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Since the decision tree algorithm split on an attribute at every step, the maximum depth of a decision tree is equal to the number of attributes of the data. Is this correct?

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No, because the data can be split on the same attribute multiple times. And this characteristic of decision trees is important because it allows them to capture nonlinearities in individual attributes.

Edit: In support of the point above, here's the first regression tree I created. Note that volatile acidity and alcohol appear multiple times:

enter image description here

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    $\begingroup$ Don't get why you were downvoted, but I balanced it again (+1) ;) $\endgroup$ – Firebug May 18 '18 at 11:27
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    $\begingroup$ I am a strong believer, that downvotes sometimes happen randomly by chance, independent of the quality of a post. We just need to get used to it and not waste our time thinking too much about singular downvotes. $\endgroup$ – Bernhard May 18 '18 at 13:46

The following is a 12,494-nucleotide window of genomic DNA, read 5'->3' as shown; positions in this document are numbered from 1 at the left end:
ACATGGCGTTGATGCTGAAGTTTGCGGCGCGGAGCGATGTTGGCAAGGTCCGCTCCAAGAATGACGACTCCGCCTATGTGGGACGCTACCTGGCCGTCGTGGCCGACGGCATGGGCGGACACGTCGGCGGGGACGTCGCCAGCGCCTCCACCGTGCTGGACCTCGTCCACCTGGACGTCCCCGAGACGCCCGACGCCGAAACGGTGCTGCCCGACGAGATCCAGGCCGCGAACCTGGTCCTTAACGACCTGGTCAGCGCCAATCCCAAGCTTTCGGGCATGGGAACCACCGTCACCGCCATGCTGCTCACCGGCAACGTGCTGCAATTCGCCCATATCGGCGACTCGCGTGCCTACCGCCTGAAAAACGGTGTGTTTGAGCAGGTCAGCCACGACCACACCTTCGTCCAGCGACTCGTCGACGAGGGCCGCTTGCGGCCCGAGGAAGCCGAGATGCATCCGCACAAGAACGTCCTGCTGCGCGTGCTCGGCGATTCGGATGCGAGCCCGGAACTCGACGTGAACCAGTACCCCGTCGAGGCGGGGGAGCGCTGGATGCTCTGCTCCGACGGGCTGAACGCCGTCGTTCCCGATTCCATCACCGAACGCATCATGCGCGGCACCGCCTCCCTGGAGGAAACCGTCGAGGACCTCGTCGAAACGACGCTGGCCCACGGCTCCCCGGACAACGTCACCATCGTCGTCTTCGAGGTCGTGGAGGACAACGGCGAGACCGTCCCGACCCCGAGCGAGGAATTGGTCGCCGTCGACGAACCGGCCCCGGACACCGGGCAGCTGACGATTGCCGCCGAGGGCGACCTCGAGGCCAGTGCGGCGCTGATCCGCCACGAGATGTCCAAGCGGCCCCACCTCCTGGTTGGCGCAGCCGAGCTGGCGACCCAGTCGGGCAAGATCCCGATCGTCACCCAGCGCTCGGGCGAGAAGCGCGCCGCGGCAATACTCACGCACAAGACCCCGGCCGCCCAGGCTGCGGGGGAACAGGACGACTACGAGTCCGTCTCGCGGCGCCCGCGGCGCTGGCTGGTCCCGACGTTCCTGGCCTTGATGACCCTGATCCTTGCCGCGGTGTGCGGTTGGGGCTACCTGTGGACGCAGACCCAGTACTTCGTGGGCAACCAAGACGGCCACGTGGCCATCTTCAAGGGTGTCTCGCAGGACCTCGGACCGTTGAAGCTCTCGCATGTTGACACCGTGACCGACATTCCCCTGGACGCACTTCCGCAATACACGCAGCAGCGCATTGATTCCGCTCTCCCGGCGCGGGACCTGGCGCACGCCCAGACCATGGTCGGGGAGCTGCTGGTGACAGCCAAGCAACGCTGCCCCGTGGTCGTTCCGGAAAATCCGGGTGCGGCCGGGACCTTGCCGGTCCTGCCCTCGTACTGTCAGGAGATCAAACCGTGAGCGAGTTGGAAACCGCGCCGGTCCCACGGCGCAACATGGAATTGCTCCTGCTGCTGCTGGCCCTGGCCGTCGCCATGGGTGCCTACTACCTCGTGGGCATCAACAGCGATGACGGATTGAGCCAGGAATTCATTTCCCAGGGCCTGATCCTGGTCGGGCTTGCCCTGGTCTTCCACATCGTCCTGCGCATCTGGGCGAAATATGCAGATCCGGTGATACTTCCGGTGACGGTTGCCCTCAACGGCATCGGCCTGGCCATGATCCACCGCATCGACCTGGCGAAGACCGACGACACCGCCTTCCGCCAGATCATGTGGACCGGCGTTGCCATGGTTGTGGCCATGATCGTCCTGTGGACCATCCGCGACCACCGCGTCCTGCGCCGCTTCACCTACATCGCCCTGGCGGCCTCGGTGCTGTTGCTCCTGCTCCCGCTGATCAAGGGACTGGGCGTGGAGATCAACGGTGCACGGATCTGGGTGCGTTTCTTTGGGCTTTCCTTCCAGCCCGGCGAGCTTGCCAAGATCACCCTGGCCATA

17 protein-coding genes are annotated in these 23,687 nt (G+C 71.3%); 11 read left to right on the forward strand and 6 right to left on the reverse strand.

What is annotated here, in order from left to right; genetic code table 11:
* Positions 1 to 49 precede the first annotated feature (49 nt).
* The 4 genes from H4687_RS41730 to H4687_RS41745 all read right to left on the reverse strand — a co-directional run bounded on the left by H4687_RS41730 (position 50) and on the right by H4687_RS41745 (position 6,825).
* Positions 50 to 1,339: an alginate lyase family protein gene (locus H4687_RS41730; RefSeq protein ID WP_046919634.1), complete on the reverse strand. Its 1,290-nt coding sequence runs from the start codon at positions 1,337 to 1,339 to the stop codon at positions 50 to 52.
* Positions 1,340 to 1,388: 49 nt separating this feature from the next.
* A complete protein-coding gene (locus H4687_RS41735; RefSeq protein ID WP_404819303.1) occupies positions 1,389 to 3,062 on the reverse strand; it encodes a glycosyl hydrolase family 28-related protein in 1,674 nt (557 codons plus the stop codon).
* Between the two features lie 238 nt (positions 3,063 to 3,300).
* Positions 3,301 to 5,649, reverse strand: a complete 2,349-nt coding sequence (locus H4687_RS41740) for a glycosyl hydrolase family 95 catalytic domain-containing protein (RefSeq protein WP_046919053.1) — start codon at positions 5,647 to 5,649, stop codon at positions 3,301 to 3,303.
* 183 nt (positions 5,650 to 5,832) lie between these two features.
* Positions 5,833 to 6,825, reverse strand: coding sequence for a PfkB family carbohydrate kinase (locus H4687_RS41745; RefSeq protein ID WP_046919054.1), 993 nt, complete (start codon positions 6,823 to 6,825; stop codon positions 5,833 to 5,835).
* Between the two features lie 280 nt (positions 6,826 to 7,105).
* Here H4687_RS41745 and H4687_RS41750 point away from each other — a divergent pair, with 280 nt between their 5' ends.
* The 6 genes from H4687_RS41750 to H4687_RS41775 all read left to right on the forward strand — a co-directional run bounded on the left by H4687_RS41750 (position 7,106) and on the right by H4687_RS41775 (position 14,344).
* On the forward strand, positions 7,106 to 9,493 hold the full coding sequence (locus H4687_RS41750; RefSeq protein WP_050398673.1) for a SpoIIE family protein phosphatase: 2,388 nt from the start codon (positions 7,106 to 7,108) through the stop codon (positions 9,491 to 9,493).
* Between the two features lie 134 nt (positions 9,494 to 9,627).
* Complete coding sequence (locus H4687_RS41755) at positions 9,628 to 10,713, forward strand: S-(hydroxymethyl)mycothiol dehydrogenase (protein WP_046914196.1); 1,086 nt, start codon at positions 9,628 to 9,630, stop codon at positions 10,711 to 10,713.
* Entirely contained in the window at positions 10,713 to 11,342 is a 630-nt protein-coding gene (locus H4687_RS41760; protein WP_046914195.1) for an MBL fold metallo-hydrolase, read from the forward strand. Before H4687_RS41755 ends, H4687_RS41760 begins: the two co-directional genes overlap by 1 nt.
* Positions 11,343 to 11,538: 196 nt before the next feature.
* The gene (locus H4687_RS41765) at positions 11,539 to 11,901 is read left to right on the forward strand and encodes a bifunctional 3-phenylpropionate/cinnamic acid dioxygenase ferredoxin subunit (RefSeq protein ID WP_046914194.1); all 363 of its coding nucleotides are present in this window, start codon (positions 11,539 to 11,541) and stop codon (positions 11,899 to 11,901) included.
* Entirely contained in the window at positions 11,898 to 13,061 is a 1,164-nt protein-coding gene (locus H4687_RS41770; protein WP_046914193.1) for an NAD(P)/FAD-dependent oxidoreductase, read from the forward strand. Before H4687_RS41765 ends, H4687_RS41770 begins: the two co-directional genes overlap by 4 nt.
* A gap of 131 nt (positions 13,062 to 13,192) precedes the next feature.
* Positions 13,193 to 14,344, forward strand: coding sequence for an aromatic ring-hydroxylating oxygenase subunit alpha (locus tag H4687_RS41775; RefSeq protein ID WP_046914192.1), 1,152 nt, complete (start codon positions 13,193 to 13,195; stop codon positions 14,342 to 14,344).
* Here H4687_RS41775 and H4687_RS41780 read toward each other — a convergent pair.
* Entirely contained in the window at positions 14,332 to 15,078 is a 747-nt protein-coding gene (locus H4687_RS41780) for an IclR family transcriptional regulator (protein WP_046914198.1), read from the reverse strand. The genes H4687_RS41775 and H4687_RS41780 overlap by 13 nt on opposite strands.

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    $\begingroup$ @mkt if you feel like editing again you can add that typically a decision tree stops creating new branches when wither a pre-specified purity level is reached, a node has less than a specified number of elements, or a split of a node would lead to a new node with less than a specified number of elements. These reasons can easily lead to an attribute not being used at all. $\endgroup$ – aginensky May 18 '18 at 13:47
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    $\begingroup$ +1, but this plot does leave something to be desired. Which branch represents yes, eg? It might help to post the dataset & code, if that's doable. $\endgroup$ – gung - Reinstate Monica May 18 '18 at 14:05
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    $\begingroup$ What I mean is, suppose alcohol = 10.50 (ie, alcohol < 10.53), do you then proceed down the right or left branch of the tree? $\endgroup$ – gung - Reinstate Monica May 18 '18 at 14:35

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